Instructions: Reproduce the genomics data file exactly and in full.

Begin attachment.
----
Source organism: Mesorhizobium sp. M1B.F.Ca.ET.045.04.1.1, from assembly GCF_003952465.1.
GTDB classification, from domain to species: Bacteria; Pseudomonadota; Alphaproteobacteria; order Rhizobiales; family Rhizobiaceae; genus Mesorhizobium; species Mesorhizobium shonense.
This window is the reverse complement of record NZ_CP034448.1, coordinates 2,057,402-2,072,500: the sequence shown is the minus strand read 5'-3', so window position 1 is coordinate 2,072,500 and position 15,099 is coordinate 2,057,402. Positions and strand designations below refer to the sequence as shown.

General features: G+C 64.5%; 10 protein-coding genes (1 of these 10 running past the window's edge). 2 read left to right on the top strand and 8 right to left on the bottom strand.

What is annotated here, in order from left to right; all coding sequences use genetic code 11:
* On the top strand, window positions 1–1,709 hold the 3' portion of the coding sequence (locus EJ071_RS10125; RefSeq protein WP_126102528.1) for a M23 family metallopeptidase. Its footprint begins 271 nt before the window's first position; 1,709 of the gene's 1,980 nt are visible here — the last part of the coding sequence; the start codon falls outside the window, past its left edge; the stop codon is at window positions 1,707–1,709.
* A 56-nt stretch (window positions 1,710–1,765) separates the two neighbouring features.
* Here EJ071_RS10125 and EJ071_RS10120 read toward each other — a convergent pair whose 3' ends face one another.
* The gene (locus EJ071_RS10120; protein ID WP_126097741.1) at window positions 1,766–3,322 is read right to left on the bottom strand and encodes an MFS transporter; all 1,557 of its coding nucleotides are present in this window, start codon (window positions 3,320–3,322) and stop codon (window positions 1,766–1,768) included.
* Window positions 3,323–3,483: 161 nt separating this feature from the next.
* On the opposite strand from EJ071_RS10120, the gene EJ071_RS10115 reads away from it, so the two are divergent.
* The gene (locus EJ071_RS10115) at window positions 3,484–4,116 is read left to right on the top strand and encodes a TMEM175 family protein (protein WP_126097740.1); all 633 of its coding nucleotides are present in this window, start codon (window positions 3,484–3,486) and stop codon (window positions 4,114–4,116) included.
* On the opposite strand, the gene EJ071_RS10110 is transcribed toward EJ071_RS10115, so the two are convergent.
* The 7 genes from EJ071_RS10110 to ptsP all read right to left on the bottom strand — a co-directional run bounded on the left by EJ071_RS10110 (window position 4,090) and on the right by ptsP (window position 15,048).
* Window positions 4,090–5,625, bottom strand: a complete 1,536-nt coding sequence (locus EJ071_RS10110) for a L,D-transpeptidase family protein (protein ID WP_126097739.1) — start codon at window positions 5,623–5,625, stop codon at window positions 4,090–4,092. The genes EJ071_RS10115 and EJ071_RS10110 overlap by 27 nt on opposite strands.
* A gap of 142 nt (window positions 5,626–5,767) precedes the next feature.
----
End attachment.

Source organism: Mesorhizobium sp. M1B.F.Ca.ET.045.04.1.1, from assembly GCF_003952465.1.
GTDB classification, from domain to species: Bacteria; Pseudomonadota; Alphaproteobacteria; order Rhizobiales; family Rhizobiaceae; genus Mesorhizobium; species Mesorhizobium shonense.
This window is the reverse complement of record NZ_CP034448.1, coordinates 2,057,402-2,072,500: the sequence shown is the minus strand read 5'-3', so window position 1 is coordinate 2,072,500 and position 15,099 is coordinate 2,057,402. Positions and strand designations below refer to the sequence as shown.

General features: G+C 64.5%; 10 protein-coding genes (1 of these 10 running past the window's edge). 2 read left to right on the top strand and 8 right to left on the bottom strand.

What is annotated here, in order from left to right; all coding sequences use genetic code 11:
* On the top strand, window positions 1–1,709 hold the 3' portion of the coding sequence (locus EJ071_RS10125; RefSeq protein WP_126102528.1) for a M23 family metallopeptidase. Its footprint begins 271 nt before the window's first position; 1,709 of the gene's 1,980 nt are visible here — the last part of the coding sequence; the start codon falls outside the window, past its left edge; the stop codon is at window positions 1,707–1,709.
* A 56-nt stretch (window positions 1,710–1,765) separates the two neighbouring features.
* Here EJ071_RS10125 and EJ071_RS10120 read toward each other — a convergent pair whose 3' ends face one another.
* The gene (locus EJ071_RS10120; protein ID WP_126097741.1) at window positions 1,766–3,322 is read right to left on the bottom strand and encodes an MFS transporter; all 1,557 of its coding nucleotides are present in this window, start codon (window positions 3,320–3,322) and stop codon (window positions 1,766–1,768) included.
* Window positions 3,323–3,483: 161 nt separating this feature from the next.
* On the opposite strand from EJ071_RS10120, the gene EJ071_RS10115 reads away from it, so the two are divergent.
* The gene (locus EJ071_RS10115) at window positions 3,484–4,116 is read left to right on the top strand and encodes a TMEM175 family protein (protein WP_126097740.1); all 633 of its coding nucleotides are present in this window, start codon (window positions 3,484–3,486) and stop codon (window positions 4,114–4,116) included.
* On the opposite strand, the gene EJ071_RS10110 is transcribed toward EJ071_RS10115, so the two are convergent.
* The 7 genes from EJ071_RS10110 to ptsP all read right to left on the bottom strand — a co-directional run bounded on the left by EJ071_RS10110 (window position 4,090) and on the right by ptsP (window position 15,048).
* Window positions 4,090–5,625, bottom strand: a complete 1,536-nt coding sequence (locus EJ071_RS10110) for a L,D-transpeptidase family protein (protein ID WP_126097739.1) — start codon at window positions 5,623–5,625, stop codon at window positions 4,090–4,092. The genes EJ071_RS10115 and EJ071_RS10110 overlap by 27 nt on opposite strands.
* A gap of 142 nt (window positions 5,626–5,767) precedes the next feature.